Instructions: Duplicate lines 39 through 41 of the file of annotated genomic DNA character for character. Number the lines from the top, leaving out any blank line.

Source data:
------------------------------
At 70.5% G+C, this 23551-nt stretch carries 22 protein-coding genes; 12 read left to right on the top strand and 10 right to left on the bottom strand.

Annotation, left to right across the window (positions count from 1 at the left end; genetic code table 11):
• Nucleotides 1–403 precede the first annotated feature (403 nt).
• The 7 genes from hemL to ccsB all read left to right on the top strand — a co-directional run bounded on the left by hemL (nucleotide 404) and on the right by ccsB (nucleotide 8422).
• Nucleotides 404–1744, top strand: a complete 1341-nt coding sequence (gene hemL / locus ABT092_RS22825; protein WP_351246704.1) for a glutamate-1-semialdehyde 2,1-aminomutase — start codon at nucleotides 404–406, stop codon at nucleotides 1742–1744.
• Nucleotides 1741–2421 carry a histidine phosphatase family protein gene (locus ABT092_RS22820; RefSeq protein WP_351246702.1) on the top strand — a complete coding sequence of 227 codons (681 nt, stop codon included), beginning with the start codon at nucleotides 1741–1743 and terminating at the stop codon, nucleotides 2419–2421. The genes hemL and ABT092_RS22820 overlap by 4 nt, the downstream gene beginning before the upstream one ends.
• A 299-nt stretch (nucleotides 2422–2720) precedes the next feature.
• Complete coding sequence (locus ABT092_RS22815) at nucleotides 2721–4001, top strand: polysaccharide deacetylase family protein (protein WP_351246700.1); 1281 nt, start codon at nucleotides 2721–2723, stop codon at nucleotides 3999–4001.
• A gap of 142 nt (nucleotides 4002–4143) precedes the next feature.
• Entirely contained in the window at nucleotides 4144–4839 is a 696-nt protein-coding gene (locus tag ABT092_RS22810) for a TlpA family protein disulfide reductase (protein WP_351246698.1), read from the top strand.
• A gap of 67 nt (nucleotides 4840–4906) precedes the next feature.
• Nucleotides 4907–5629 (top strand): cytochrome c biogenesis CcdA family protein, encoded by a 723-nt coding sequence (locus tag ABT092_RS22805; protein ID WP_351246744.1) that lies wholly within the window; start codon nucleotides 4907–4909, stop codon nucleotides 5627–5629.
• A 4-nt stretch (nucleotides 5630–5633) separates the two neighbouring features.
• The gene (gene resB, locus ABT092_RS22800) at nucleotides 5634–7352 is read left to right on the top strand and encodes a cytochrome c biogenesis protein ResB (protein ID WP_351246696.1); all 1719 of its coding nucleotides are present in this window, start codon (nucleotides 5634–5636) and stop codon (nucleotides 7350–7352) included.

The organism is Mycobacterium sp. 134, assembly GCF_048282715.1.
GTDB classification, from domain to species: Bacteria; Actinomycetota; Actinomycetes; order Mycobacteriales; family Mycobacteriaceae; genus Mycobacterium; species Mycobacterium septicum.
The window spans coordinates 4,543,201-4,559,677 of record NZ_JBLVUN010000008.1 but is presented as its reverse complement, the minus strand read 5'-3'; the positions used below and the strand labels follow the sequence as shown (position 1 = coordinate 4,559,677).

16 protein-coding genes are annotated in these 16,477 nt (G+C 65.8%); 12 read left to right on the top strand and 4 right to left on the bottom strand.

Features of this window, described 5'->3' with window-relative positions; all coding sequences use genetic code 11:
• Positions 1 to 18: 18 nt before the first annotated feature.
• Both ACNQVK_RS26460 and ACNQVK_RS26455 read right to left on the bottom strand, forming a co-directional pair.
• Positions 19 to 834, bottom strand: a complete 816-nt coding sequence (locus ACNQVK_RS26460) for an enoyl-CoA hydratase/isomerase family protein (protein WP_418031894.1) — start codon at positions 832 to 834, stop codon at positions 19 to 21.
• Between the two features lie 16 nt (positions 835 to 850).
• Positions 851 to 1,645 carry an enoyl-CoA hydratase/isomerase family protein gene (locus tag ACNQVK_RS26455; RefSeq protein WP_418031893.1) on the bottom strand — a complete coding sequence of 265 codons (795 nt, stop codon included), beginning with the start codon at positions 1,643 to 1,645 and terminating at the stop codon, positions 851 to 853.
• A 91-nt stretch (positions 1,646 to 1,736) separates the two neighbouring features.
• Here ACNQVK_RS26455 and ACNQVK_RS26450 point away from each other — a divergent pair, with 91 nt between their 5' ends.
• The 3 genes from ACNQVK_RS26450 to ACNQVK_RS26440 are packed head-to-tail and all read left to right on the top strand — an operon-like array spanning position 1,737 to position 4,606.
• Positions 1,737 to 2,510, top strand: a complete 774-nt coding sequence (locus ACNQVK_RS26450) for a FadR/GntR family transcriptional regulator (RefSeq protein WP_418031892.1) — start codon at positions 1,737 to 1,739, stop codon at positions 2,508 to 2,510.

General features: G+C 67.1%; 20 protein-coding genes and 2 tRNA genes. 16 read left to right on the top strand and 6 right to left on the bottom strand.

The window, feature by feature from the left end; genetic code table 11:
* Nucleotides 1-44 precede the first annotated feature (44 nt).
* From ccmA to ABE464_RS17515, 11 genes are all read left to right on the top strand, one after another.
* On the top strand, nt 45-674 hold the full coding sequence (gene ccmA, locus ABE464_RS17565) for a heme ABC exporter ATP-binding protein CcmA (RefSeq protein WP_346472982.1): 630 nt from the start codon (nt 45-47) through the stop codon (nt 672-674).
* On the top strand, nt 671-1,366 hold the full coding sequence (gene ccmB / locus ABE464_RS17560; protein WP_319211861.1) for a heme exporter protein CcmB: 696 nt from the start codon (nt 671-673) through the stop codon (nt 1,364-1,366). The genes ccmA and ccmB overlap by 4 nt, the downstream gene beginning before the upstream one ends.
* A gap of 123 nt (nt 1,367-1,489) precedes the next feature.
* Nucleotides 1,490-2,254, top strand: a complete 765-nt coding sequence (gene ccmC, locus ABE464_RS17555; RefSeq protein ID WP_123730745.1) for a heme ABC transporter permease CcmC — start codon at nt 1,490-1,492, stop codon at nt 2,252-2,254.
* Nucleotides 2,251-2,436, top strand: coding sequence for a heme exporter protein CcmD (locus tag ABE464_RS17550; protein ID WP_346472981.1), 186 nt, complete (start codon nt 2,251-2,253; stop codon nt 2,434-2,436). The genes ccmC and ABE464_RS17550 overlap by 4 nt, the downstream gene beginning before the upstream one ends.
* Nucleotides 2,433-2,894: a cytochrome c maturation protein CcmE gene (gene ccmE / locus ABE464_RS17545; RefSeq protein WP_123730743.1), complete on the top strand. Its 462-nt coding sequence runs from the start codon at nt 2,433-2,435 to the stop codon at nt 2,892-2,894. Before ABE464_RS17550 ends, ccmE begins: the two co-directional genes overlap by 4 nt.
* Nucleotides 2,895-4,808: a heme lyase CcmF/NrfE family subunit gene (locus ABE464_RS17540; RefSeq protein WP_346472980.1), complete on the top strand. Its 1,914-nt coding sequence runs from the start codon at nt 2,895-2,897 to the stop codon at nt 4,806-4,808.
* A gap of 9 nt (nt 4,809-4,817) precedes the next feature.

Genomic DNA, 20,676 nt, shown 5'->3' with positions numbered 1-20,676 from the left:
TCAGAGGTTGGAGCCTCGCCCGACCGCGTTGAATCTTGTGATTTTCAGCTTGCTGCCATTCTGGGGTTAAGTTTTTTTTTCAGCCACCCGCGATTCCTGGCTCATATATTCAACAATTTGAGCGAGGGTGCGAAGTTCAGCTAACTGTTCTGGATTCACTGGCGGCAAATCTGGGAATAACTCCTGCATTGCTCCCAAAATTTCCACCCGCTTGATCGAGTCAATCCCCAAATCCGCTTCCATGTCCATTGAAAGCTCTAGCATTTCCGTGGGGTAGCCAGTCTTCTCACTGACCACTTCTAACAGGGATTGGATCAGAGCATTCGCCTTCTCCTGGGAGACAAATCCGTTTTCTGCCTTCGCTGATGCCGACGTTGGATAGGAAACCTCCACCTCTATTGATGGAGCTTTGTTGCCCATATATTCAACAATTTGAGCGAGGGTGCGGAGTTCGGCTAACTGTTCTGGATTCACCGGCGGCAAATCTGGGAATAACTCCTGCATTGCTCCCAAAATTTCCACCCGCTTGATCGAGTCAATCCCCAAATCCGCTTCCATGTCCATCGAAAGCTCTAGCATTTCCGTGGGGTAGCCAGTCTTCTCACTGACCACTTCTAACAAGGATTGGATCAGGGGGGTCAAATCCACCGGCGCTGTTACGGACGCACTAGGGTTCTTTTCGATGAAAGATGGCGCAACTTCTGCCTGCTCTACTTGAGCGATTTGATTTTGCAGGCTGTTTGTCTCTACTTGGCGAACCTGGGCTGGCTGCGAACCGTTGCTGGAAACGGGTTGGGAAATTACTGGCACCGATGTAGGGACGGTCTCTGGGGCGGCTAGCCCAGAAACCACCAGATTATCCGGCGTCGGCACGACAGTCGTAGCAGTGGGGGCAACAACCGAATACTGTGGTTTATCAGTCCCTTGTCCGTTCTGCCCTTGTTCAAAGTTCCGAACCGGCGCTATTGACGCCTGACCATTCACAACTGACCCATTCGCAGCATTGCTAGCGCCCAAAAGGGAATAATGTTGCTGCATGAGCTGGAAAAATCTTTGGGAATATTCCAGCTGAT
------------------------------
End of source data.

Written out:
* Nucleotides 2,895-4,808: a heme lyase CcmF/NrfE family subunit gene (locus ABE464_RS17540; RefSeq protein WP_346472980.1), complete on the top strand. Its 1,914-nt coding sequence runs from the start codon at nt 2,895-2,897 to the stop codon at nt 4,806-4,808.
* A gap of 9 nt (nt 4,809-4,817) precedes the next feature.

Genomic DNA, 20,676 nt, shown 5'->3' with positions numbered 1-20,676 from the left: